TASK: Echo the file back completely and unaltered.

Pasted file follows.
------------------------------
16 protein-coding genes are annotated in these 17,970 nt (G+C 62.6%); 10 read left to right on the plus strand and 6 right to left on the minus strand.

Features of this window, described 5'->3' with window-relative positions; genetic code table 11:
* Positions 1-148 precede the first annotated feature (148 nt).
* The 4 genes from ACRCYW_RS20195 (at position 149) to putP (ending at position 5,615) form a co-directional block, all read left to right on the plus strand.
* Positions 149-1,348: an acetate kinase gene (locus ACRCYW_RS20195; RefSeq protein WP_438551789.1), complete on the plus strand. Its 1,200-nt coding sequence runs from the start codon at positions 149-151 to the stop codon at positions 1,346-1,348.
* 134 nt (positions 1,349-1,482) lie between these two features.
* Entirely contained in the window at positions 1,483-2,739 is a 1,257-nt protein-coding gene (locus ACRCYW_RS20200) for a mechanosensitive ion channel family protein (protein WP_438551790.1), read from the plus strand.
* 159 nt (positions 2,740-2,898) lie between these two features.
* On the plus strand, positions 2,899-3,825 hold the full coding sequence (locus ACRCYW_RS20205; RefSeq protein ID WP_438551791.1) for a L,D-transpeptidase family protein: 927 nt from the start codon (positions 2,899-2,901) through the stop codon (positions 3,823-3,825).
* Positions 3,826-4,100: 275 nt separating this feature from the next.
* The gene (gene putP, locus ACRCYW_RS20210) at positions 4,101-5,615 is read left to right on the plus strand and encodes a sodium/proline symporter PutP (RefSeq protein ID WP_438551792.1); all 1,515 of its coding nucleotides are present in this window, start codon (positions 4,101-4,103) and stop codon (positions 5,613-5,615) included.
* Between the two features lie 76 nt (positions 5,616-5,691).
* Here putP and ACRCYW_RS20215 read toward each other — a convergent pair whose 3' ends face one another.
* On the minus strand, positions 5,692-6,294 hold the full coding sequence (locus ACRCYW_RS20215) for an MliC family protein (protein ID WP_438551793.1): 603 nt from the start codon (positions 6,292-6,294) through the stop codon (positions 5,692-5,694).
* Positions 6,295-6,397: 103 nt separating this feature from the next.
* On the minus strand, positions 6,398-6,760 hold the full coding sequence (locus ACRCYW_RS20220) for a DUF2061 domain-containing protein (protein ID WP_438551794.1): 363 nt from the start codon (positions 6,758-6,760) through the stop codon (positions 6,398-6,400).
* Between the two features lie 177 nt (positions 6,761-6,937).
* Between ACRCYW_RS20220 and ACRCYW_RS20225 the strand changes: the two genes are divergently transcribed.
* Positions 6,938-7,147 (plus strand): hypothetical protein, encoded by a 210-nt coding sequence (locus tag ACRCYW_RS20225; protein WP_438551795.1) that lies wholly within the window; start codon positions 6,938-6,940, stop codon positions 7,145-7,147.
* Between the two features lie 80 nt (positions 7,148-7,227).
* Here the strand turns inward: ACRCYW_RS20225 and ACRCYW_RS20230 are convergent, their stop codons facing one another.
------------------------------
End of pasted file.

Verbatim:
16 protein-coding genes are annotated in these 17,970 nt (G+C 62.6%); 10 read left to right on the plus strand and 6 right to left on the minus strand.

Features of this window, described 5'->3' with window-relative positions; genetic code table 11:
* Positions 1-148 precede the first annotated feature (148 nt).
* The 4 genes from ACRCYW_RS20195 (at position 149) to putP (ending at position 5,615) form a co-directional block, all read left to right on the plus strand.
* Positions 149-1,348: an acetate kinase gene (locus ACRCYW_RS20195; RefSeq protein WP_438551789.1), complete on the plus strand. Its 1,200-nt coding sequence runs from the start codon at positions 149-151 to the stop codon at positions 1,346-1,348.
* 134 nt (positions 1,349-1,482) lie between these two features.
* Entirely contained in the window at positions 1,483-2,739 is a 1,257-nt protein-coding gene (locus ACRCYW_RS20200) for a mechanosensitive ion channel family protein (protein WP_438551790.1), read from the plus strand.
* 159 nt (positions 2,740-2,898) lie between these two features.
* On the plus strand, positions 2,899-3,825 hold the full coding sequence (locus ACRCYW_RS20205; RefSeq protein ID WP_438551791.1) for a L,D-transpeptidase family protein: 927 nt from the start codon (positions 2,899-2,901) through the stop codon (positions 3,823-3,825).
* Positions 3,826-4,100: 275 nt separating this feature from the next.
* The gene (gene putP, locus ACRCYW_RS20210) at positions 4,101-5,615 is read left to right on the plus strand and encodes a sodium/proline symporter PutP (RefSeq protein ID WP_438551792.1); all 1,515 of its coding nucleotides are present in this window, start codon (positions 4,101-4,103) and stop codon (positions 5,613-5,615) included.
* Between the two features lie 76 nt (positions 5,616-5,691).
* Here putP and ACRCYW_RS20215 read toward each other — a convergent pair whose 3' ends face one another.
* On the minus strand, positions 5,692-6,294 hold the full coding sequence (locus ACRCYW_RS20215) for an MliC family protein (protein ID WP_438551793.1): 603 nt from the start codon (positions 6,292-6,294) through the stop codon (positions 5,692-5,694).
* Positions 6,295-6,397: 103 nt separating this feature from the next.
* On the minus strand, positions 6,398-6,760 hold the full coding sequence (locus ACRCYW_RS20220) for a DUF2061 domain-containing protein (protein ID WP_438551794.1): 363 nt from the start codon (positions 6,758-6,760) through the stop codon (positions 6,398-6,400).
* Between the two features lie 177 nt (positions 6,761-6,937).
* Between ACRCYW_RS20220 and ACRCYW_RS20225 the strand changes: the two genes are divergently transcribed.
* Positions 6,938-7,147 (plus strand): hypothetical protein, encoded by a 210-nt coding sequence (locus tag ACRCYW_RS20225; protein WP_438551795.1) that lies wholly within the window; start codon positions 6,938-6,940, stop codon positions 7,145-7,147.
* Between the two features lie 80 nt (positions 7,148-7,227).
* Here the strand turns inward: ACRCYW_RS20225 and ACRCYW_RS20230 are convergent, their stop codons facing one another.